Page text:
This is the case of Thuzar Lwin, 25, a member since 2007 of the National League for Democracy (NLD) of Aung San Suu Kyi. Like many others, she volunteers her time at the headquarters of the NLD, whose executives, nicknamed the "uncles", all have more than 80 years.
"I joined because I wanted to fight for the truth," said the graduate of Zoology updating membership lists with activists held recently amnestied.
"That's good, what's going on. We must continue on this path. "
In 1988, students in Rangoon had launched what was to become the largest uprising in the history of military rule. Repression had up to 3,000 dead and universities were placed under surveillance.
In 2007, the "saffron rebellion" was this time initiated by Buddhist monks. But activists in 1988 had not been praying to join them. And many are only recently out of prison.
But Min Ko Naing, 49, considered the greatest leader in 1988, found that his popularity had not suffered. He was greeted by a cheering crowd to its release in mid-January, and promised his followers to keep fighting.
In this context, the renewal of generations seems obvious. "We, the alumni of the movement of 1988, we are no longer young. So we try to work with the younger generation, "said Myo Nyunt, 46, a spokesman of the NLD Youth.
Many instinctively turn to the League, which spearheaded and winner of the Nobel Peace Prize is presented to the April elections, Sunday and mobilized tens of thousands of people on a trip to the coastal town Dawei (south).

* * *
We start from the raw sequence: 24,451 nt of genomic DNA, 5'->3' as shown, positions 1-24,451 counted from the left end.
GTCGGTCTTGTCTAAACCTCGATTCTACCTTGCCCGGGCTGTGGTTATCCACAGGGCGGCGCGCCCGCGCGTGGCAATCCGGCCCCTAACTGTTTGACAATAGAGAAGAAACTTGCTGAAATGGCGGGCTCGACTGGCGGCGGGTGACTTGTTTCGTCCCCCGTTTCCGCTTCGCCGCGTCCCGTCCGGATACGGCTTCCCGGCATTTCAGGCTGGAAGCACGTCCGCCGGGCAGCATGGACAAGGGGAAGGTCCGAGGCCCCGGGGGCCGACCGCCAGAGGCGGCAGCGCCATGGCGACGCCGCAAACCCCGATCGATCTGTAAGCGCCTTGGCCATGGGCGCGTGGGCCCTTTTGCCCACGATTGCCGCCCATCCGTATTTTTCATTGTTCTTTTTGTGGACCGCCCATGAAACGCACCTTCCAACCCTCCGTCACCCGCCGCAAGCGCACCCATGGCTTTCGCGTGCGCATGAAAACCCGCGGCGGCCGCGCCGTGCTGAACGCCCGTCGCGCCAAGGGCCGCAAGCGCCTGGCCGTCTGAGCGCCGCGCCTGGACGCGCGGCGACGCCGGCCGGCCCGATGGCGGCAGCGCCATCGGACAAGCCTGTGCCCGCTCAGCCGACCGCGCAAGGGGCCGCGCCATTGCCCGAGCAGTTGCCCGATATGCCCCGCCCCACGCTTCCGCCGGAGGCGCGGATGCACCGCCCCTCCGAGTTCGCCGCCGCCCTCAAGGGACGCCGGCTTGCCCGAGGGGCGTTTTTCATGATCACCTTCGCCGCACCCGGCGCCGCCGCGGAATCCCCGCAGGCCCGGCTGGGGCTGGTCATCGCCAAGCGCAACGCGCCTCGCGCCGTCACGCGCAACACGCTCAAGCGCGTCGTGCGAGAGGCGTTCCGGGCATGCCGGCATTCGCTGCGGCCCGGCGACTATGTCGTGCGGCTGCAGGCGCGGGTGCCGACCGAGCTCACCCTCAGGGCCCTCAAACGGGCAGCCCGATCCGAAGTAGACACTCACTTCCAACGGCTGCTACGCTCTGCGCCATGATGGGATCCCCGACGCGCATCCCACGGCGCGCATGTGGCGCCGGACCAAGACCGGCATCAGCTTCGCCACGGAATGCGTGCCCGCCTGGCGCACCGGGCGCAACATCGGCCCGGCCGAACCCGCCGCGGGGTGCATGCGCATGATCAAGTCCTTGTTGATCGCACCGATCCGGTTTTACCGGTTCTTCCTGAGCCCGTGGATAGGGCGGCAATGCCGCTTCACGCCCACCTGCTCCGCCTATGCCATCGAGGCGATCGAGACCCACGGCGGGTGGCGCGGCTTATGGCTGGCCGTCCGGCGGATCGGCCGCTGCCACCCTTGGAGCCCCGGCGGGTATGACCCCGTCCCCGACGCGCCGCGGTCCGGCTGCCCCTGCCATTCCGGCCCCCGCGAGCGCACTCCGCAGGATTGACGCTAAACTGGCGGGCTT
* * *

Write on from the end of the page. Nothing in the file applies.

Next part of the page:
But others seek adventure independently as Generation Wave, an underground movement formed after the revolt Safran and became known through music and poetry.
Bo Bo, a student of English, 23, left the university in 2008 by joining the movement for fear of reprisals.
"I wanted to do for my country," he says. In 2007, the military "attacked the monks peacefully protesting, I was really shocked and I was encouraged to get involved."
With his comrades, he now organizes conferences and campaigns. "We do not want to form a party," he said, while stating "try to work with certain political parties and make suggestions."
Prudent, he wants to wait a bit to see how the country will turn to "decide the direction" that might take.
Meanwhile, the April elections offer a new opportunity to make a political choice. The regime has promised they would be "free and fair" after the election of November 2010, marked by numerous protests and called a "masquerade" by the West.
"This is the second time I vote," gloats Yar Zar Phyo, 21, an engineering student, who did not expect as two years ago, when the election was only known that in 1990, after which the junta had denied his victory in the NLD.
"It changes more than ever right now," he enthuses. "Today, I say that anything is possible in my country."
Power is not even synonymous with fear. "They suspected us all the time. Anymore. Today we are free again. "